Abstract. 1. Abandonment of grasslands is a major threat for the conservation of biodiversity in Europe. The response of butterflies towards secondary succession has been studied in northern temperate grasslands, but always by comparing sites at different seral stages.
2. Here, we present a trajectory study based on the monitoring of butterflies from a series of abandoned grasslands in northeast Spain. One additional meadow was traditionally managed for the whole 8-year sampling period and provided a useful control. Both general changes at the community level and species population trends were documented through standardised transect counts.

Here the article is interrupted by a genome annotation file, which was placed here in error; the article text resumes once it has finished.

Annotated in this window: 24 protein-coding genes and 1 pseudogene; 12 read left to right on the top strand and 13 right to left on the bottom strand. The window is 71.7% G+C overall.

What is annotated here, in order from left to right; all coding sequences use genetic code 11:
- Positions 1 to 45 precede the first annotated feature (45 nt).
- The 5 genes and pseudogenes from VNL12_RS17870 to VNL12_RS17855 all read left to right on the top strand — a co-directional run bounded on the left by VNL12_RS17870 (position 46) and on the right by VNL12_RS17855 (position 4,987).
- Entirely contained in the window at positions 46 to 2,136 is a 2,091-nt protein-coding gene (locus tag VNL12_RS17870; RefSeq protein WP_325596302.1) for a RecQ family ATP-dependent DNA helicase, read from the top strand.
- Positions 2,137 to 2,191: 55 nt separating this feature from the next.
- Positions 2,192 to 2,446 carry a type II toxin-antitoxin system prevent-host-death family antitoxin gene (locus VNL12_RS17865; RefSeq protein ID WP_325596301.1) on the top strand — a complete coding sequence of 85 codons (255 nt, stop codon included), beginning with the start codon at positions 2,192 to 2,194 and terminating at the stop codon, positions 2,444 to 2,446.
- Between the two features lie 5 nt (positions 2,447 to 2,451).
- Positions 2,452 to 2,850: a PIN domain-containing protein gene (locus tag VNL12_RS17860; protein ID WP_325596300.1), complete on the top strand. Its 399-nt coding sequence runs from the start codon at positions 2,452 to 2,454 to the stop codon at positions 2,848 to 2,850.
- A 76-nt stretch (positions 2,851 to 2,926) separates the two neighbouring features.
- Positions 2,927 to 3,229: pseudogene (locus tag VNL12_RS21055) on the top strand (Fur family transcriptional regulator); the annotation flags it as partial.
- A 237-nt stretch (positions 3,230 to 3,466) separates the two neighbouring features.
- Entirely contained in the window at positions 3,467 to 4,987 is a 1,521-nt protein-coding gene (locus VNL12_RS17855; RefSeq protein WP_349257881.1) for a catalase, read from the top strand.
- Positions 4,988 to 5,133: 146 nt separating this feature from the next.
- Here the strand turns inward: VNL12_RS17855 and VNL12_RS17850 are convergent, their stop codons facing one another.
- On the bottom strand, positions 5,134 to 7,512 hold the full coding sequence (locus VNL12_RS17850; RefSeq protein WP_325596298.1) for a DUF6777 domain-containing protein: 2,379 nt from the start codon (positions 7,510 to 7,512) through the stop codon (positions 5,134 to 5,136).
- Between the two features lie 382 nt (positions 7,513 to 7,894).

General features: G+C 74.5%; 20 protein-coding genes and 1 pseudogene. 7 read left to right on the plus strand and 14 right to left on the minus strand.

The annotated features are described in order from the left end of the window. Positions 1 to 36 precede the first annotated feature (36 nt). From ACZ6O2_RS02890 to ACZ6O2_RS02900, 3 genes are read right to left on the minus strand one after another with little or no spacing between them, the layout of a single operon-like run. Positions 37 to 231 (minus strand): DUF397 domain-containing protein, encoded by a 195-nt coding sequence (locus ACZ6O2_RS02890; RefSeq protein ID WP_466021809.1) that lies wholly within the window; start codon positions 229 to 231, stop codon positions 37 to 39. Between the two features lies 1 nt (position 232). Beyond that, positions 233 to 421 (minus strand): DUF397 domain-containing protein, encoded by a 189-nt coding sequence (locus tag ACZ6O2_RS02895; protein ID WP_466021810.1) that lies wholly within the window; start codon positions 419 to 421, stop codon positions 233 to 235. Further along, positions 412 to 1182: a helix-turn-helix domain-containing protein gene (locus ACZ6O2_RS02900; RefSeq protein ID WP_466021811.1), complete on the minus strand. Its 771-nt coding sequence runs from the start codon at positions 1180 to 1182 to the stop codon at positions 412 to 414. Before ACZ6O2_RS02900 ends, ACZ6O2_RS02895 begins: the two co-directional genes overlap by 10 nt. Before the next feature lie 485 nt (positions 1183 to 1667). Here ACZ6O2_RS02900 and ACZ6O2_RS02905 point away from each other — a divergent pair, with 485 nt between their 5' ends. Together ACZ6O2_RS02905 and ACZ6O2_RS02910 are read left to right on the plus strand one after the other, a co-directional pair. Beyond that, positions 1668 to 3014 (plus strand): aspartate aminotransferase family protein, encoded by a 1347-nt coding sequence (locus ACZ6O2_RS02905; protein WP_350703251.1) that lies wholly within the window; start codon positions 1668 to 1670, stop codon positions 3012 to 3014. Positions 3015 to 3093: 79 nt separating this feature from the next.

3. The increase in turf height was neither accompanied by an increase in butterfly diversity nor by consistent trends in body size, dispersal ability and host-plant specialization. However, there was a significant decrease in habitat specialization, consistent with the hypothesis that richness in generalist herbivores is more dependent on biomass production than on plant richness. The number of generations decreased, in line with the hypothesis that species living in habitats subjected to greater disturbance need higher reproductive rates.
4. Butterfly communities underwent substantial changes, as indicated by composition similarity and species population trends. Grassland specialists were forced to disperse from the abandoned meadows and search for refugial habitats, allowing the establishment of new populations in the contiguous managed meadow.
5. Our study shows that grassland abandonment had immediate strong effects on butterflies, acting as an excellent indicator of habitat change. It also points out to the substitution of grassland specialists by common butterflies, less important for conservation purposes.